- Why are vegetarians more likely to suffer from depression than meat eaters?
- Small wireless device implanted between skin and skull helps kill cancer cells
- Will the mRNA vaccine that can cure cancer come out near soon?
- Allogeneic T-cell therapy set for landmark first approval
- Boston University denies that the new COVID strain they made has 80% fatality rate
- A new generation of virus-free CAR-T cell therapy
First discovery: A cytokine storm appeared after a cancer patient received COVID-19 mRNA vaccine
A cytokine storm appeared after a cancer patient received mRNA vaccine. Cytokine Release Syndrome (Cytokine Release Syndrome, CRS), also known vividly as Cytokine Storm (Cytokine Storm), is usually a systemic inflammatory response that causes the body to release a large amount of cytokines due to microbial infection, which causes acute respiratory distress Syndrome and important causes of multiple organ failure.
In addition to microbial infections such as bacteria and viruses, CAR-T cell therapy is also prone to cytokine storms. In addition, cytokine storms may also occur during immune checkpoint inhibitor therapy, but the probability is extremely low.
In the COVID-19 pneumonia vaccination plan, cancer patients are the priority targets for vaccination, and there is no cytokine storm caused by vaccination.
On May 26, 2021, researchers from the Francis Crick Institute in the United Kingdom published a research paper titled: Cytokine release syndrome in a patient with colorectal cancer after vaccination with BNT162b2 in the top international medical journal Nature Medicine.
The study found that a patient with colorectal cancer who received PD-1 therapy for a long time experienced a cytokine storm after being vaccinated with the mRNA COVID-19 vaccine developed by Pfizer/BioNTech.
This 58-year-old male patient started monotherapy with anti-PD-1 monoclonal antibody in February 2019 to treat his metastatic mismatch repair defective colorectal cancer.
Two months after the start of treatment, he experienced neuroimmune-related adverse reactions (irAE) against the background of preexisting spinocerebellar ataxia. The ataxia worsened, but the cause is unknown, so the anti-PD-1 monoclonal antibody treatment was suspended. Then I started taking prednisolone and my ataxia recovered. In June 2019, the patient restarted anti-PD-1 monoclonal antibody treatment and his condition was stable. In March 2020, the patient developed an immune-related adverse reaction (irAE) and took prednisolone again, and disease control was maintained.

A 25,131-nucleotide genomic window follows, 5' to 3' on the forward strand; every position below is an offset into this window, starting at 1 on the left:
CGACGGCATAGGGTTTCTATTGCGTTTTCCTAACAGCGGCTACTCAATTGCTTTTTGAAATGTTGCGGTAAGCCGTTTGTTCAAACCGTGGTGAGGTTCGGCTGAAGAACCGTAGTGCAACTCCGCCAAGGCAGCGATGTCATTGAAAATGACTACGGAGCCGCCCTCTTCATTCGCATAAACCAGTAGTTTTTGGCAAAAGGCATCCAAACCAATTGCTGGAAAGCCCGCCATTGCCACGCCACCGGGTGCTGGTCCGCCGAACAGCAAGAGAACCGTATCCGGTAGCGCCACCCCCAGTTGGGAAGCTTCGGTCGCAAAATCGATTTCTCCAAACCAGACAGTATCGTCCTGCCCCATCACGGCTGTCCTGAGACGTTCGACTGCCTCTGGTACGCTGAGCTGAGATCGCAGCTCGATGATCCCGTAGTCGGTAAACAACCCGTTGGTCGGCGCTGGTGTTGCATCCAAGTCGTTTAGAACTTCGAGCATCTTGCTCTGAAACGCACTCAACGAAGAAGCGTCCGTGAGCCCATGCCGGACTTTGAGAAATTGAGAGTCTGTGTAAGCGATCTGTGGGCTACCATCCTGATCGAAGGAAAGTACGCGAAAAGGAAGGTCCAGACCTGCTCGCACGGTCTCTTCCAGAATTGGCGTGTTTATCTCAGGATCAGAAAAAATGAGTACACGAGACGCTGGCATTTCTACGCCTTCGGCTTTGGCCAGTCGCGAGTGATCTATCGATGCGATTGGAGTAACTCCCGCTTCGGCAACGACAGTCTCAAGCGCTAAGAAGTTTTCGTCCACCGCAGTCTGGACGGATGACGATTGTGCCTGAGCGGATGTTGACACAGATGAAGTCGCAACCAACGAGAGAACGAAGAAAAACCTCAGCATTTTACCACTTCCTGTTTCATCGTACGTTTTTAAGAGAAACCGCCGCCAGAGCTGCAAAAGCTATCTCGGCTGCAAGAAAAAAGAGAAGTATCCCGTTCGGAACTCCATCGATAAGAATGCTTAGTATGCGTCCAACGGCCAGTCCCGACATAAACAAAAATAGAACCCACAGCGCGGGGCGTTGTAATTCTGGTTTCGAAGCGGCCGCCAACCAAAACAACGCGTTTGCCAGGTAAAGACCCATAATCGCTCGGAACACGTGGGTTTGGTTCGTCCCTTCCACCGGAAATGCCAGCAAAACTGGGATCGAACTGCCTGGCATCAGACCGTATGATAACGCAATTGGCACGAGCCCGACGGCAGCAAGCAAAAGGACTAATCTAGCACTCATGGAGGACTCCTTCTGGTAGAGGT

On December 2, 2020, the patient received anti-PD-1 monoclonal antibody treatment for the last time. On December 29, 27 days later, the patient was vaccinated with the mRNA COVID-19 vaccine BNT162b2 developed by Pfizer/BioNTech. The patient had not been infected with the new coronavirus before, and there was no immediate adverse reaction after vaccination.
Five days after vaccination, on January 3, 2021 (32 days after the last anti-PD-1 monoclonal antibody treatment), despite taking ibuprofen, the analgesic drug, the patient still developed muscle pain, diarrhea and Fever symptoms.
Broad-spectrum antibiotic treatment and related tests, and SARS-CoV-2 RT-PCR test showed that the patient was not infected with the virus, nor was he infected with the new coronavirus.
For the next 5 days, the patient continued to have a fever of up to 39.8 °C, thrombocytopenia, increased inflammation markers, and a significant increase in ferritin.
After admission, the patient was suspected to have a grade 3 cytokine storm and received intravenous methylprednisolone (IVMP) hormone therapy. All indicators began to return to normal after 7 days. After being discharged from the hospital and returning home, the patient did not have fever and other symptoms and remained in good condition.
On February 8, 2021 (36 days after the initial visit), the patient received anti-PD-1 monoclonal antibody treatment again without any adverse events. He did not receive a second dose of mRNA vaccine.
In the context of anti-PD-1 monotherapy, less than 0.01% of immune-related adverse reactions (irAE) involve cytokine storm, and so far, two large-scale vaccination mRNA vaccines (BNT162b2, mRNA-1273) have not The report causes a cytokine factor storm.
The cytokine storm associated with immune checkpoint blocking therapy usually occurs in the 4th week after treatment, and the patient has started anti-PD-1 monoclonal antibody immune checkpoint blocking therapy 22 months ago, which makes the treatment not It may be the only reason for its cytokine storm.
In this case, the close temporal correlation between mRNA vaccination and its clinical manifestations of cytokine storm suggests that mRNA vaccine may be a potential trigger of cytokine storm.
The author of the paper stated that cancer patients were excluded from the research during the development of the COVID-19 vaccine, but cancer patients were included in the vaccination. Therefore, the safety of the COVID-19 vaccine for cancer patients has not actually been fully studied. The case also reminded the prospective pharmacovigilance on the safety of the COVID-19 vaccine in cancer patients.
Finally, the author of the paper stated that the conditions in the paper are just one case, not universal, and cancer patients are usually more likely to be infected with the COVID-19 virus, and the benefits of cancer patients vaccinated against the COVID-19 far exceed the risks. Therefore, it is still recommended that cancer patients receive the COVID-19 vaccine in time
(source:internet, reference only)